In places abundant with timber, logs prove to be an excellent building material. A log house basically is a structure made of stacked timber logs, either horizontally or vertically, to form walls, often containing the same piece of wood continuing externally from the interior aspect.
In places abundant with timber, logs prove to be an excellent building material. A log house basically is a structure made of stacked timber logs, either horizontally or vertically, to form walls, often containing the same piece of wood continuing externally from the interior aspect. This method leads to an interesting external feature unique to log houses: the corners.
The logs of wood are, in fact, interlocked at the corners by notching. As is the case with commercially available timber, the logs used for such a construction can be either milled or roughly hand crafted. Furthermore, these can be shaped as desired-round, squared or otherwise. It is interesting to note that the Log house construction technique is quite popular in places that are plush with straight and tall coniferous trees, such as pine and spruce. Larger regions of Sweden, Finland, Norway, the Baltic States and Russia have witnessed log house construction as a widely popular style for a long period of time.
Owing to similar environmental and climatic conditions, vernacular buildings in the regions of eastern Central Europe, the Alps, the Balkans and parts of Asia were also structured along the log house principles. However, in the warmer areas of Europe that form rather westerly regions, timber framing became comparatively more dominant, owing to the vast availability of deciduous timber.
Corners form a highly defining feature of a typical log house. Depending on the type of corners a log house has, the aesthetics and structural properties vary. There are three types of corners: interlocking, intersecting and overlapping. Since the logs were supported only at the corners, it gave way to numerous gaps, which would subsequently be filled with chinking, a synthetic flexible sealant used to fill in the log joint gaps. Overtime, chinking became a highlighting aesthetic feature of log homes. It is quite popular even today, with the additional advantage that it offers to the horizontally stacked and joined wooden logs- that of weatherproofing.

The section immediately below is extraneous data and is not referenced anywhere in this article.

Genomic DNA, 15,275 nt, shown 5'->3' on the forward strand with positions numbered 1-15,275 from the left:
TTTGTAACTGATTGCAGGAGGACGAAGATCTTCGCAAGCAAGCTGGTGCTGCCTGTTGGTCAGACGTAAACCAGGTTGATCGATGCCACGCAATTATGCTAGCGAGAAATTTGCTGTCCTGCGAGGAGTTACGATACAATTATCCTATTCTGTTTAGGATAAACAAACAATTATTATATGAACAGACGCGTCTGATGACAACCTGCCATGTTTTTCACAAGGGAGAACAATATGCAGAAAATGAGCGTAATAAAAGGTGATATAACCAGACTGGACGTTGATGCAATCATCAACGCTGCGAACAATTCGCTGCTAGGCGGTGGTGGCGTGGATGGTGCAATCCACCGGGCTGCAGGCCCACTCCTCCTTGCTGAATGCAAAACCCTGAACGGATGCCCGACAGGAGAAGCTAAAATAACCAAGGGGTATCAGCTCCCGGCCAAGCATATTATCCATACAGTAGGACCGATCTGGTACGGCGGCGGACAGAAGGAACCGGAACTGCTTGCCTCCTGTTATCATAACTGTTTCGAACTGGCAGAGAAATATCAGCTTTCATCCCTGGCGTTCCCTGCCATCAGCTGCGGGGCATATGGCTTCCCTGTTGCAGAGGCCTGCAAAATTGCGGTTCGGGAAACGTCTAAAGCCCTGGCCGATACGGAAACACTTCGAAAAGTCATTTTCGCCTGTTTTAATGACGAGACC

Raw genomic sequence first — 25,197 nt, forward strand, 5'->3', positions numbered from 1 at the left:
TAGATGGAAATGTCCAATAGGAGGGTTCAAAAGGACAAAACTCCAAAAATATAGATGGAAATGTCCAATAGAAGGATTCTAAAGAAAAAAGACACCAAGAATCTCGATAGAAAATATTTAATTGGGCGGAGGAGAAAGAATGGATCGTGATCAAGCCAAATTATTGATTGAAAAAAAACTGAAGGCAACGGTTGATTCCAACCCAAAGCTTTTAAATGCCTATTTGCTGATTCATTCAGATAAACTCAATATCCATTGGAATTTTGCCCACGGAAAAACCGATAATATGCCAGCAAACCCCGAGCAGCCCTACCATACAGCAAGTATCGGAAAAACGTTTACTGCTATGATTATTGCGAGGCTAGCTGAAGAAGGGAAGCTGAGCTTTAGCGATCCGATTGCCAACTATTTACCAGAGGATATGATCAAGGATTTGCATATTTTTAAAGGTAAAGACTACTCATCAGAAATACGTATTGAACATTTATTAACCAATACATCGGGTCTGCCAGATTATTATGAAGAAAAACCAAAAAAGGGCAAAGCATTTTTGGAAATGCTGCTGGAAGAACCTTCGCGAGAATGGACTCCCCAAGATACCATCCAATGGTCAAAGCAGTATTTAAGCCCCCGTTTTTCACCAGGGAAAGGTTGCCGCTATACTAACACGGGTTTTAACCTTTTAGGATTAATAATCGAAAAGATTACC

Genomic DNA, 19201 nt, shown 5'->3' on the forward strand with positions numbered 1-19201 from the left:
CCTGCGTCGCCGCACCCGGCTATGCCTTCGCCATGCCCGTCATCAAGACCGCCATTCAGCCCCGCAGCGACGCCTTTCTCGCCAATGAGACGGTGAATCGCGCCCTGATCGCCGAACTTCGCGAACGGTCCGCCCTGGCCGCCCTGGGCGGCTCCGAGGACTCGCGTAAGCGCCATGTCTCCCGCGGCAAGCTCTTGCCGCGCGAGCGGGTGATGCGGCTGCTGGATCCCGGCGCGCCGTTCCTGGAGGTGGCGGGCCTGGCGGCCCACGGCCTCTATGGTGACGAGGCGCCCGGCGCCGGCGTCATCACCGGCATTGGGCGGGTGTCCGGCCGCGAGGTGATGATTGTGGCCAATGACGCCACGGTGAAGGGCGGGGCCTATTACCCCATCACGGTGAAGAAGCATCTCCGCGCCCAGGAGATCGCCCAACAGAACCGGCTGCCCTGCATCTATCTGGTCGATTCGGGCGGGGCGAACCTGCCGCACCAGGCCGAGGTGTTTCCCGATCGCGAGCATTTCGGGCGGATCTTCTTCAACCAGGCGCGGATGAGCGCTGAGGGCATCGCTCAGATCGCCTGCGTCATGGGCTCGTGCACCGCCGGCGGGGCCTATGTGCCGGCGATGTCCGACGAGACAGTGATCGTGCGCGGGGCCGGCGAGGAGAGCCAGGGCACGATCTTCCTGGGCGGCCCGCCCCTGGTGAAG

Log homes are primarily exposed timber logs, which makes it easy for the owner to periodically assess the general condition of the house. Regular visual inspections during routine housekeeping , by itself, takes care of common wood-related issues such as mould, mildew and insect infestation, to name a few. This is in sharp contrast to a conventional home, where often these problems arise on the visible surface once the damage is beyond control. Hence, in net effect, log homes aid in quick detection and faster remedy, therefore decreasing the fatalities incurred due to a damaged structure.
Though the basic construction is same for log homes, one cannot presume that all log homes essentially look the same. Contemporary design trends and global architectural synopsis has made it possible to give rise to magnificent features in a seemingly regular log home. Some of these include intricate carvings over ceiling components, meticulously carpentered handrails and balusters, finely handcrafted light fixture and much more. Log homes provide a wide platform too display exemplary carpentry and wood work finishes that add the Midas touch to an already impeccable log house.
Timber is known to be a commendable acoustic material. Thus, it comes as no surprise that there is a significant reduction in sound transmission as well as variable sound deflection based on the log profile (shape, angle, texture of log surface). Either way, in favourable conditions, a log home often proves to be a win-win solution.